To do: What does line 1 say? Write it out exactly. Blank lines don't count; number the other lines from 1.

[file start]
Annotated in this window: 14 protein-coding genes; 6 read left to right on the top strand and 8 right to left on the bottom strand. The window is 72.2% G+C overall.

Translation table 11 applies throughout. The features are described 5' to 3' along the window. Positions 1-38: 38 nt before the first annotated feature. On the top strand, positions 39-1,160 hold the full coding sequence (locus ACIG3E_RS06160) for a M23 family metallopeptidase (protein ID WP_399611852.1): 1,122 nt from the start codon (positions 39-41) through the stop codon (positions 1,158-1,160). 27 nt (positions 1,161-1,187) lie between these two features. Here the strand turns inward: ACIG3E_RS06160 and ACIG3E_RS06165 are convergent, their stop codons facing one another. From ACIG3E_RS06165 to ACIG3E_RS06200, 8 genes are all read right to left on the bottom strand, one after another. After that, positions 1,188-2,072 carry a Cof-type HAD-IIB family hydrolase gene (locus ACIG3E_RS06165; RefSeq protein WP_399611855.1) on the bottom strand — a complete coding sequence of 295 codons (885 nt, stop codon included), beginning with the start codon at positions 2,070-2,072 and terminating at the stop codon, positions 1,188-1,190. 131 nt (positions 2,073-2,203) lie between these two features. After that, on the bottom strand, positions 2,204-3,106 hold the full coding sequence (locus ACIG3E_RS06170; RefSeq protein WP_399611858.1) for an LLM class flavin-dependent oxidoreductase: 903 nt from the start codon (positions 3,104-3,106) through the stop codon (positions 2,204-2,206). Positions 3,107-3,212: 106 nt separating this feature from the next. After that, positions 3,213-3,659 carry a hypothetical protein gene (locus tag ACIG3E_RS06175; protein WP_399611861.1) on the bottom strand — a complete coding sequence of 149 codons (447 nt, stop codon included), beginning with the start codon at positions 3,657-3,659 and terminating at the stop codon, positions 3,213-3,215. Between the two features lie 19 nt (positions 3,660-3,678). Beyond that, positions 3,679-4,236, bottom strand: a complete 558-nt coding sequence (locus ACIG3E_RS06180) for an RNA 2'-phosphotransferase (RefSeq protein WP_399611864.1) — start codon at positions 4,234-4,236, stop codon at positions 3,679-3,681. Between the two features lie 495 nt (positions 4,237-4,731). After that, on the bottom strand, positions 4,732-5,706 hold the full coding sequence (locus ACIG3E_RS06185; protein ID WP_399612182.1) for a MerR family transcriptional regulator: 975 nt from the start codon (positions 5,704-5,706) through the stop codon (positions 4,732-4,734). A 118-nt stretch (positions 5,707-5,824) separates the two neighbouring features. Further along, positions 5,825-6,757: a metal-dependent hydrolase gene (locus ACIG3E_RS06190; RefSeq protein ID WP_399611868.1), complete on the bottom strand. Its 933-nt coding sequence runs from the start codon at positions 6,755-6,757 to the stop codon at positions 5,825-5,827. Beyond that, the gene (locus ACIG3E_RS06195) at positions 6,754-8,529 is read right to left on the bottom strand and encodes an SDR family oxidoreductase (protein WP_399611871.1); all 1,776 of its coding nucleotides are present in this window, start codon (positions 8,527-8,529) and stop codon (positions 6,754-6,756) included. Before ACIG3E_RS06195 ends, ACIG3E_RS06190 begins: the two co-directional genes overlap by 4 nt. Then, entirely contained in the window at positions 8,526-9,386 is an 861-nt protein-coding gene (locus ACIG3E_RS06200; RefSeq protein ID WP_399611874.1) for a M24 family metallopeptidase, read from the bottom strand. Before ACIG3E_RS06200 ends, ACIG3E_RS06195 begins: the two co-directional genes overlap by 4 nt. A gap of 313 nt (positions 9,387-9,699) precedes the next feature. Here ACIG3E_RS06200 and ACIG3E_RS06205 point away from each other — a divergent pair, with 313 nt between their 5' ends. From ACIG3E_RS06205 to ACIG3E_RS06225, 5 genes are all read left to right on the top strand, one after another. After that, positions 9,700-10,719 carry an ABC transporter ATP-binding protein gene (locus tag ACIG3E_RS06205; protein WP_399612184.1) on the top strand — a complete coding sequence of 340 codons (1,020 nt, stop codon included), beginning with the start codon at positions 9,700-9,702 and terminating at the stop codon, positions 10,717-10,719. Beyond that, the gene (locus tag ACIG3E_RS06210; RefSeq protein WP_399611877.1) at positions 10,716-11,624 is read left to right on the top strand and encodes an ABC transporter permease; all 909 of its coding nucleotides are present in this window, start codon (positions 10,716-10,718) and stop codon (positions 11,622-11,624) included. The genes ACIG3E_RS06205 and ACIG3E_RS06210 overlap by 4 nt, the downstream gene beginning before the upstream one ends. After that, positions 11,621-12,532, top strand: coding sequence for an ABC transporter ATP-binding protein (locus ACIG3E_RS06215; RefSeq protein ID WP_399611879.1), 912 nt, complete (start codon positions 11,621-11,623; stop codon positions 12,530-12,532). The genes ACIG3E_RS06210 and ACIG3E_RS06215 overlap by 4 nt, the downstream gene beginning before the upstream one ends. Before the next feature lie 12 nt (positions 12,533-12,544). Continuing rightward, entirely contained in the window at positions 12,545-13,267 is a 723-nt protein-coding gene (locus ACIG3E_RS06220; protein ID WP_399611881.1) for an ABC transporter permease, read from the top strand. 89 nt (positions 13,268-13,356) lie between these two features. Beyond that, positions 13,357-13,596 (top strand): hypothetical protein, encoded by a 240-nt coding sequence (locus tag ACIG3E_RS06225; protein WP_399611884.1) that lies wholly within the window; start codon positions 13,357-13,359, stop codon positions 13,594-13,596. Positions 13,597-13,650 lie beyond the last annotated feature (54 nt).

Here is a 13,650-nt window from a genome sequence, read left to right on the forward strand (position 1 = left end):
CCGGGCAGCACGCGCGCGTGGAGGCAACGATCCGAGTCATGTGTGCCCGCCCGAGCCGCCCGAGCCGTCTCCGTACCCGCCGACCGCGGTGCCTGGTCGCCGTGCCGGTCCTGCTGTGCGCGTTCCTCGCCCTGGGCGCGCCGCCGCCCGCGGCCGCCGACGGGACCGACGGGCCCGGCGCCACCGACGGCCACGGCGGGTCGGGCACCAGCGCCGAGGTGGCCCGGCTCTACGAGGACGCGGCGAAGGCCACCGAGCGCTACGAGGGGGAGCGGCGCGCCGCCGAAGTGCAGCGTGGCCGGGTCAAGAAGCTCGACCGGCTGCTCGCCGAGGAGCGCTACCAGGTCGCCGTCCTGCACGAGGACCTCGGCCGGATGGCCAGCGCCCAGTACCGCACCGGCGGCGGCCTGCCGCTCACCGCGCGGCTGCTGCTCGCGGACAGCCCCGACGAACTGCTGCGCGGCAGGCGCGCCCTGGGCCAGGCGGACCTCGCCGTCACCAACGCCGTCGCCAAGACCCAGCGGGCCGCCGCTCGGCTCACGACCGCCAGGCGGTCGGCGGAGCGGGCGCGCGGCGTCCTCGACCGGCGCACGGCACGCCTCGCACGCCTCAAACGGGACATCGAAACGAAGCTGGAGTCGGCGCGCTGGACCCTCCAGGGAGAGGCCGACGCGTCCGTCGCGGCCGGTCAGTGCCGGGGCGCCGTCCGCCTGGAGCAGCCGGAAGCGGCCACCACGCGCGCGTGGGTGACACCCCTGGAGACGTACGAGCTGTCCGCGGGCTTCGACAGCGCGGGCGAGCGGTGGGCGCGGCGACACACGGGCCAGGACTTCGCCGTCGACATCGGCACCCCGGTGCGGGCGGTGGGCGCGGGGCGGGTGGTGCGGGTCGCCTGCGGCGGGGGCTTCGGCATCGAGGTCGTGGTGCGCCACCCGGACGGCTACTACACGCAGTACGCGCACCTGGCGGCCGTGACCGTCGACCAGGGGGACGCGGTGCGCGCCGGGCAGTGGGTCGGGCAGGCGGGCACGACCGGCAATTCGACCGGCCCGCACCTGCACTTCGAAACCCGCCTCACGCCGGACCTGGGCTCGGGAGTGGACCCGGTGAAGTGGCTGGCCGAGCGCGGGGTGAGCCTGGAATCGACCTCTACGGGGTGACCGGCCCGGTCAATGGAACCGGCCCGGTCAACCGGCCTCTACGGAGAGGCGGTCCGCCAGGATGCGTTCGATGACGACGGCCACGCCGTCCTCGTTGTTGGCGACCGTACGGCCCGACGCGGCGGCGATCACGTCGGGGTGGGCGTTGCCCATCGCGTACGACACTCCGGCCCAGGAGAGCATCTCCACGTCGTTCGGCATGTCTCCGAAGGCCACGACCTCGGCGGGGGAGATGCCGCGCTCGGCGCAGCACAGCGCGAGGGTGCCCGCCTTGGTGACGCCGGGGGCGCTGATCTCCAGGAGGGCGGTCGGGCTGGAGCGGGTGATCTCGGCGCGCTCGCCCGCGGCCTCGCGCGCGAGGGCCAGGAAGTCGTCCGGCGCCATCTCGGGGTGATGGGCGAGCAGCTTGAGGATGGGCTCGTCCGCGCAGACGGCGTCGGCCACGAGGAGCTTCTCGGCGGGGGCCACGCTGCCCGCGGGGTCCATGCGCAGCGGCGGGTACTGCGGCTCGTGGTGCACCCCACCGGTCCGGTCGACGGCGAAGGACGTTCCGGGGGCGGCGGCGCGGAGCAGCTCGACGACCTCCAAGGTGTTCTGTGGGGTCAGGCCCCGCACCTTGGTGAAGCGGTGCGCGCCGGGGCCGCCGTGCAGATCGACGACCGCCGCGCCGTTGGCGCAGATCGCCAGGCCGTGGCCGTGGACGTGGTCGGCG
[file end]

Annotated in this window: 14 protein-coding genes; 6 read left to right on the top strand and 8 right to left on the bottom strand. The window is 72.2% G+C overall.